Rising to the top – Leason, Podkolzin, Broberg peaking at the right time
There’s always a few.
Some, on the outside looking in, bull their way into the center of the conversation.
Others, not at all a consideration at one point, force themselves to the forefront.
They are the meteoric risers of any NHL Draft.
In 2019, there’s no shortage of them.
And, perhaps, there’s no bigger jumper than Brett Leason of the Prince Albert Raiders of the Western Hockey League.
The 19-year-old — who will be 20 by the time his third go-round at the draft comes along — wasn’t even so much as an afterthought in the summer.
He wasn’t plucked in the 2017 draft after earning a subtle 18 points (eight goals, 10 assists) with the Tri-City Americans. He went unselected again in 2018 after nearly doubling his output as an overager to 33 points (16 goals, 17 assists), largely with the Raiders.
Cue the skyward jump.
“He was that far off the grid,” said Justin Froese, head Western scout with Future Considerations. “He came out of nowhere and totally remodelled the way he played, and has exploded. Anyone who says they could expect that development curve is a liar.”
Leason, who represented Canada at the 2019 IIHF World Junior Championship, has more than doubled his best output this season, despite playing just 37 games. The Calgary, AB product has already amassed 70 points (30 goals, 40 assists), shattering previous highs and pushing himself into first-round consideration after entering the year as a long shot to earn a sniff.
Photo: Joel Marklund / Bildbyrån
It’s been more than production that has earned him that vault, too.
“Leason has become a 200-foot threat who plays with an edge in tight areas and can drive the net and opponents off the puck, but has also developed the foot speed to separate and show finesse and finish on the rush and around the net,” Froese said. “He’s always played a smart game and now has some ice to put his tools to work.”
He isn’t alone.
And while Leason has pushed himself into first round consideration, Vasili Podkolzin has pushed himself into top-three thought.
Podkolzin wasn’t completely off the radar, though.
Following a strong performance at the Russian U17 level, coupled with some positive international showings, he entered the year as a potential top-60 candidate.
Now, he’s almost assuredly a top-six lock.
“It is undeniable that he has moved himself into the second best European-based player this season,” said Dennis Schellenberg, head European scout for Future Considerations. “His offensive upside is very much likeable and he is smart too.
“He’s a tough player to play against and what I like about him is the fact that he can kill off penalties and is used in penalty kill situations…he is really good in blocking shooting lanes and is able to block shots, which is not necessarily something you’d expect from an offensive catalyst playing on the wing.”
Podkolzin led the Hlinka Gretzky Cup in August in goals with eight, and shared the tournament lead in points with eight (three goals, five assists) at the World Junior A Challenge in early December.
He turned in another solid performance with Russia at the World Juniors, with three assists in seven games.
“I think he was a bit underrated,” Schellenberg said.
“Now, after the World Juniors, he seems like one of the frontrunners for third.”
Podkolzin isn’t the only one to use international showcases to rise in the rankings.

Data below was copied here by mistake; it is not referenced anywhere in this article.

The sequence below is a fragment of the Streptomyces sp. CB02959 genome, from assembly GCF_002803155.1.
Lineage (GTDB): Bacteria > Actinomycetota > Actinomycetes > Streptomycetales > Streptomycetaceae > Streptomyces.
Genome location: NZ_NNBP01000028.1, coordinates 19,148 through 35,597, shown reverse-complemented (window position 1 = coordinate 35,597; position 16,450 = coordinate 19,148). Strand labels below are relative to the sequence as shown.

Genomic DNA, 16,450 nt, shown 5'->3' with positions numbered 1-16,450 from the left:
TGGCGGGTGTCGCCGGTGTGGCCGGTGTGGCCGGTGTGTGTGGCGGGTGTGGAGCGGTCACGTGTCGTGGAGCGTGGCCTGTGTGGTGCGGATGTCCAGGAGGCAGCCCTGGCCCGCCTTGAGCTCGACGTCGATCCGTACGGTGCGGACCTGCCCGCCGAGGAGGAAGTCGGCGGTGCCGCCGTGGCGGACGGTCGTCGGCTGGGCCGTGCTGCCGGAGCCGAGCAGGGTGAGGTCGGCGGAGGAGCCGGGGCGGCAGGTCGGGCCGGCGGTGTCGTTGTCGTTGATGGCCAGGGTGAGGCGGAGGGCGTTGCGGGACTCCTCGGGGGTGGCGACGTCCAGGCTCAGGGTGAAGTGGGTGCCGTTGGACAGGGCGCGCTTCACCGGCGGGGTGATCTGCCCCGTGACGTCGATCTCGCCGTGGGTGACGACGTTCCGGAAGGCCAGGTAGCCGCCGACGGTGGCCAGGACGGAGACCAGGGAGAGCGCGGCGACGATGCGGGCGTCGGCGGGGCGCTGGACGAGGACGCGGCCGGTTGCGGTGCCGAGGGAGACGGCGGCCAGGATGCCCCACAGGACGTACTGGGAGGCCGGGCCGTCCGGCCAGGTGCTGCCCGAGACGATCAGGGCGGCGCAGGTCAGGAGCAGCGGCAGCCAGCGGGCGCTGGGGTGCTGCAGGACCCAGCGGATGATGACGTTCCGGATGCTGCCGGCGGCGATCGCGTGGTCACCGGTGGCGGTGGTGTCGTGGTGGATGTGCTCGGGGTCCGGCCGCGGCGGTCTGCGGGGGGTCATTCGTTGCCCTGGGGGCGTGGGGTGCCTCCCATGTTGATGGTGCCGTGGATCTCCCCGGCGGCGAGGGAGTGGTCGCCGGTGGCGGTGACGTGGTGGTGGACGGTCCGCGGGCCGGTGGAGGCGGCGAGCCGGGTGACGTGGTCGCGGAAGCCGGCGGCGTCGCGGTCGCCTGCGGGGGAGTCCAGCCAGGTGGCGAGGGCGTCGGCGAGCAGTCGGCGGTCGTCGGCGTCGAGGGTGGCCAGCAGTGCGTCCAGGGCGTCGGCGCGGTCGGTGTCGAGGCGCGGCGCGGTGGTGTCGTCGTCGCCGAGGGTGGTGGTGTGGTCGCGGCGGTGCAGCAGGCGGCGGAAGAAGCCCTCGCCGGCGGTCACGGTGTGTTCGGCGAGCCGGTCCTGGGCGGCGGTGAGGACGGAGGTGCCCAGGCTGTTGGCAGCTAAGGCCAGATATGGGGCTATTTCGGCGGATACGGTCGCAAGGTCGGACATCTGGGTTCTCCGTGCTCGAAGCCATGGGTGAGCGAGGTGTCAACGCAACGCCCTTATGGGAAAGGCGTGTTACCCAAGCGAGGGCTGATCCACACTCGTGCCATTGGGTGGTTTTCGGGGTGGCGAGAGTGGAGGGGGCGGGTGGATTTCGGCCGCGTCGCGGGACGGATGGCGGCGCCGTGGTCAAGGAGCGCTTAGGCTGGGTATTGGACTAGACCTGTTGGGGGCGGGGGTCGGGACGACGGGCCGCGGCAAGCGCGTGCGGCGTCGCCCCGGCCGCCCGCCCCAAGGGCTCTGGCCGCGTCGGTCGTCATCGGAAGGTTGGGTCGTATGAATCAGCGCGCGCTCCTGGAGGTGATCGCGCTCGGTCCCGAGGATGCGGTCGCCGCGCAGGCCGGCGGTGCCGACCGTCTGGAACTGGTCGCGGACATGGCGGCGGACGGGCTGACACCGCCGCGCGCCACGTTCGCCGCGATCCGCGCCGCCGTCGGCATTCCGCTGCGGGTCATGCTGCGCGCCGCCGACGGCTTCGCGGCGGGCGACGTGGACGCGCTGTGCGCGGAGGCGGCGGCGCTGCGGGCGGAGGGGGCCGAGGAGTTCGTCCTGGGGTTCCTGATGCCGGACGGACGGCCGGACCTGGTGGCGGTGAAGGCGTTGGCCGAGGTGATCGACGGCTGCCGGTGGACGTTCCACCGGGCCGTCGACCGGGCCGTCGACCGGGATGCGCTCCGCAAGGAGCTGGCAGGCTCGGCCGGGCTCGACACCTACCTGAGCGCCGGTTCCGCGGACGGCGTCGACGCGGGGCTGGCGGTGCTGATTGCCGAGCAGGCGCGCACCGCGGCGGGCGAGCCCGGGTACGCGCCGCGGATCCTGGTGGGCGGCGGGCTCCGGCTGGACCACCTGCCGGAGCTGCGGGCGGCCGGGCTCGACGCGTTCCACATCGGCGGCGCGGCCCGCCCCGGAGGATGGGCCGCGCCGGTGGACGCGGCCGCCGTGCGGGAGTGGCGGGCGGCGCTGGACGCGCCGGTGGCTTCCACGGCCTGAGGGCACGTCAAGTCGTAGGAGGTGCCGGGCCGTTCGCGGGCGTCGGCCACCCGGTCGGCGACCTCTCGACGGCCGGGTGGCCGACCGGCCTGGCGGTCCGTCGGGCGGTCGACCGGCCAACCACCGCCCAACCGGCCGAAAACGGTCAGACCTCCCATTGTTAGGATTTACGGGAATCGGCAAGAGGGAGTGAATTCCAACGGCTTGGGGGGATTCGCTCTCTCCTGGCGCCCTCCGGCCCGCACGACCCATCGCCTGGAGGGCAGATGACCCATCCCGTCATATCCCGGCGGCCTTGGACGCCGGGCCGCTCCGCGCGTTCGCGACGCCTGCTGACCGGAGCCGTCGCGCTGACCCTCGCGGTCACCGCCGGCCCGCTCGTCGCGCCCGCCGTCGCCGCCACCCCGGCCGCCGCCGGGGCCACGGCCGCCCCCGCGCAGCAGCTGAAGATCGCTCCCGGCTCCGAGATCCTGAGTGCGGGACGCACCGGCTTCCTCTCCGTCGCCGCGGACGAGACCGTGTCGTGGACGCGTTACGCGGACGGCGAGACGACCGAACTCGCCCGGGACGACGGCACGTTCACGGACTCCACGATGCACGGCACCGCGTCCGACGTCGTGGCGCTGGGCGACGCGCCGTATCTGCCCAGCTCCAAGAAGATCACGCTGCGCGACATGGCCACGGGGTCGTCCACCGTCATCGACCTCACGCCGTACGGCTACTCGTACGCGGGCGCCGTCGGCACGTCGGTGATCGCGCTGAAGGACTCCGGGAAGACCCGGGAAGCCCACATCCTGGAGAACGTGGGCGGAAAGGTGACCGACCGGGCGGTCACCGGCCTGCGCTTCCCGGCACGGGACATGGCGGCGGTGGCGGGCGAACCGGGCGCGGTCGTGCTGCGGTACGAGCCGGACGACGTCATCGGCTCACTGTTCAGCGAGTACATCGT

Philip Broberg, like Podkolzin, was already on the map before busting out on the big stage.
Big showings, coupled with steady development thereafter, cause big rises.
“I think he was one of the better players at the Hlinka Gretzky,” said Future Considerations Swedish-based scout Christoffer Hedlund. “He utilized his amazing skating to help Sweden create scoring chances, I think he show great puck transportation skills as well. He protected the puck in a smart way and really used his big frame to his advantage. He also got to show that he has a very good shot from the point and that he can use his quick movement to get openings to use take advantage of it.”
Photo: Joel Marklund / Bildbyrån
Broberg, a defenseman with AIK in Allsvenskan, has used much of that momentum to turn himself from a projected third rounder into a potential top-20 pick.
So too has Phillip Tomasino of the Niagara IceDogs of the Ontario Hockey League.
Tomasino could find himself the second skater from the OHL to be selected in 2019, behind Nick Suzuki, should he continue to trend in the right direction.
It might’ve been a stretch to suggest the notion last summer.
But the 17-year-old has shined on a veteran team, with 44 points (20 goals, 24 assists) in 41 games.
“He’s taking advantage of the ice time he’s been allotted but his playmaking skills have truly come into their own,” said Ontario-based scout Zack Thompson. “He has shown a lot more confidence in his game. His play has demanded the ice time because it’s still a very veteran team in Niagara.”
Jordan Spence might not be set to grace the stage on the first day of the draft, but he’s trending to be the first defenseman called from the Quebec Major Junior Hockey League.
It’d be a sign of some rapid development for the defenseman, who has 36 points (three goals, 33 assists) in 45 games as a rookie with the Moncton Wildcats of the Quebec Major Junior Hockey League.
“Spence was passed 250 times at the 2017 QMJHL Entry Draft, but with a great U17 season, he was elected No. 20 this past draft as an overager,” said Quebec-based scout Andy Lehoux. “And since August, his development as been insane. He has gained confidence in his abilities and his overall game has really improved. He’s a small, puck-mover similar to Ryan Ellis, but not bad defensively too.
“I feel like he’s still super underrated.”
Not any longer.
None of the risers are.
They’ve made sure of that.
And, as a result, they’ve certainly helped raise their stock on draft day.